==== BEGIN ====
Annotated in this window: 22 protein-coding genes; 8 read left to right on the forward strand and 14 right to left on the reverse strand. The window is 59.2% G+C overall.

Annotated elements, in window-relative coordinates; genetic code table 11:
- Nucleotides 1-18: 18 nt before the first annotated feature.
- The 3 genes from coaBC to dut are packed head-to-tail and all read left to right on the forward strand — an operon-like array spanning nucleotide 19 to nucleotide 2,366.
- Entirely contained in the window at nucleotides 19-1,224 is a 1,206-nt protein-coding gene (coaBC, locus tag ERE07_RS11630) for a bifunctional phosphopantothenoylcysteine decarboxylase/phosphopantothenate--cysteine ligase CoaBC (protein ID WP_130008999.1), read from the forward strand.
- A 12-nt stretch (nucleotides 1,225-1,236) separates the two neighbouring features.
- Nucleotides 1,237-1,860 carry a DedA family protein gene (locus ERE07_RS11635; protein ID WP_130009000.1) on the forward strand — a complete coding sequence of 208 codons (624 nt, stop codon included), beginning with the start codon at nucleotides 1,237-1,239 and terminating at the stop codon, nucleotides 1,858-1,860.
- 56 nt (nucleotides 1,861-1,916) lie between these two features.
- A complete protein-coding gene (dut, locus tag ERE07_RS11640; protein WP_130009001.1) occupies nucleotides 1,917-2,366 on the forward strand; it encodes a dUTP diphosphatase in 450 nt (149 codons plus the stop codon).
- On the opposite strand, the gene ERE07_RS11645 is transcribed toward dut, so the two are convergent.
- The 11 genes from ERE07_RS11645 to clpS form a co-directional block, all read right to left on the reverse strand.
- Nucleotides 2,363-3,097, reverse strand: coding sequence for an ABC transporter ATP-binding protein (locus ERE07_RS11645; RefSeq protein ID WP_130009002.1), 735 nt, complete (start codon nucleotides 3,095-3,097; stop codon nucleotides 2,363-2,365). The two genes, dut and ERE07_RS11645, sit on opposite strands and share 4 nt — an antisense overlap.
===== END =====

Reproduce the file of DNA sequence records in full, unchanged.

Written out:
Annotated in this window: 22 protein-coding genes; 8 read left to right on the forward strand and 14 right to left on the reverse strand. The window is 59.2% G+C overall.

Annotated elements, in window-relative coordinates; genetic code table 11:
- Nucleotides 1-18: 18 nt before the first annotated feature.
- The 3 genes from coaBC to dut are packed head-to-tail and all read left to right on the forward strand — an operon-like array spanning nucleotide 19 to nucleotide 2,366.
- Entirely contained in the window at nucleotides 19-1,224 is a 1,206-nt protein-coding gene (coaBC, locus tag ERE07_RS11630) for a bifunctional phosphopantothenoylcysteine decarboxylase/phosphopantothenate--cysteine ligase CoaBC (protein ID WP_130008999.1), read from the forward strand.
- A 12-nt stretch (nucleotides 1,225-1,236) separates the two neighbouring features.
- Nucleotides 1,237-1,860 carry a DedA family protein gene (locus ERE07_RS11635; protein ID WP_130009000.1) on the forward strand — a complete coding sequence of 208 codons (624 nt, stop codon included), beginning with the start codon at nucleotides 1,237-1,239 and terminating at the stop codon, nucleotides 1,858-1,860.
- 56 nt (nucleotides 1,861-1,916) lie between these two features.
- A complete protein-coding gene (dut, locus tag ERE07_RS11640; protein WP_130009001.1) occupies nucleotides 1,917-2,366 on the forward strand; it encodes a dUTP diphosphatase in 450 nt (149 codons plus the stop codon).
- On the opposite strand, the gene ERE07_RS11645 is transcribed toward dut, so the two are convergent.
- The 11 genes from ERE07_RS11645 to clpS form a co-directional block, all read right to left on the reverse strand.
- Nucleotides 2,363-3,097, reverse strand: coding sequence for an ABC transporter ATP-binding protein (locus ERE07_RS11645; RefSeq protein ID WP_130009002.1), 735 nt, complete (start codon nucleotides 3,095-3,097; stop codon nucleotides 2,363-2,365). The two genes, dut and ERE07_RS11645, sit on opposite strands and share 4 nt — an antisense overlap.